It was easy enough to have a divided mind during today’s game. Seattle and Houston were locked in another tight affair, one that saw dramatic lead changes and extra innings. Those extra innings, meaning extra bullpen usage, works out rather conveniently for Oakland, as the A’s are due to play three games against each rival over the next seven days. That stretch could very well be the most crucial of the season, and represents a chance to make a real statement to themselves and the baseball world, as the A’s can completely shake up the standings between now and then.
It was also a bit hard to pay attention because this game had thirteen pitching changes, and six of them happened in the middle of an inning. For as much action as there was in this game, there were just as many breaks in the action. While this isn’t necessary indicative of any deeper problems in the sport, this is the exact sort of game Commissioner Manfred has nightmares about. This regulation game took nearly four hours to complete.
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After a Nick Martini strike out, Matt Chapman extended his on base streak in the most undesirable way possible, by getting plunked by a fastball in the rib cage. The Chapman hit by pitch was followed by a double by Jed Lowrie, the 1000th hit of his career, and Khris Davis hit a sacrifice fly to put the A’s on the board early. A 109-MPH single off Olson’s bat and a second HBP off Canha’s knuckles plated the A’s a second run and set the stage for a Semien RBI single shortly thereafter for a third.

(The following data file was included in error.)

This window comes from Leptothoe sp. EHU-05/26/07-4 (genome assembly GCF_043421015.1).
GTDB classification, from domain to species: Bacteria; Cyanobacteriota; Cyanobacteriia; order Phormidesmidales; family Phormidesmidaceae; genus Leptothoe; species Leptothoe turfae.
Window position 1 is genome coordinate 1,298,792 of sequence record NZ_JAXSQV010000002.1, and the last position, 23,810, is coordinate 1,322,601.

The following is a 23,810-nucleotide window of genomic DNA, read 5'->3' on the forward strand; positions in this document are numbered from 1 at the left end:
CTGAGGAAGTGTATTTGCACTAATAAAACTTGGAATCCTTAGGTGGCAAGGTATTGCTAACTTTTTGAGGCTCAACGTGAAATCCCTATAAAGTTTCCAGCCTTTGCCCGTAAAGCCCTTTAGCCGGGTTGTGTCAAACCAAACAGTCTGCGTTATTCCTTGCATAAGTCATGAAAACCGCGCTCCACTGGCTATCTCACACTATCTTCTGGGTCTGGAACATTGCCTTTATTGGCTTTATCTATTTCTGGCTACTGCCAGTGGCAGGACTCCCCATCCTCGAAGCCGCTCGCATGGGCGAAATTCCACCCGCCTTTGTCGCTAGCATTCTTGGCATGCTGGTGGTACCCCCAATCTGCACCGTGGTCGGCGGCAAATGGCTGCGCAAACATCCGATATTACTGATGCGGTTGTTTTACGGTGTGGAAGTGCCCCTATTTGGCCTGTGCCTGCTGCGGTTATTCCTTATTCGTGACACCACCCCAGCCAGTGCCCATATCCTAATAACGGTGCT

Trevor Cahill labored through his first two innings pitched and surrendered the lead. Since returning from his latest injury, Cahill has had an awful time with missing spots out of the gate, but after an inning or two he put things together and would cruise for the remainder of his start. Today, he never really got it all together.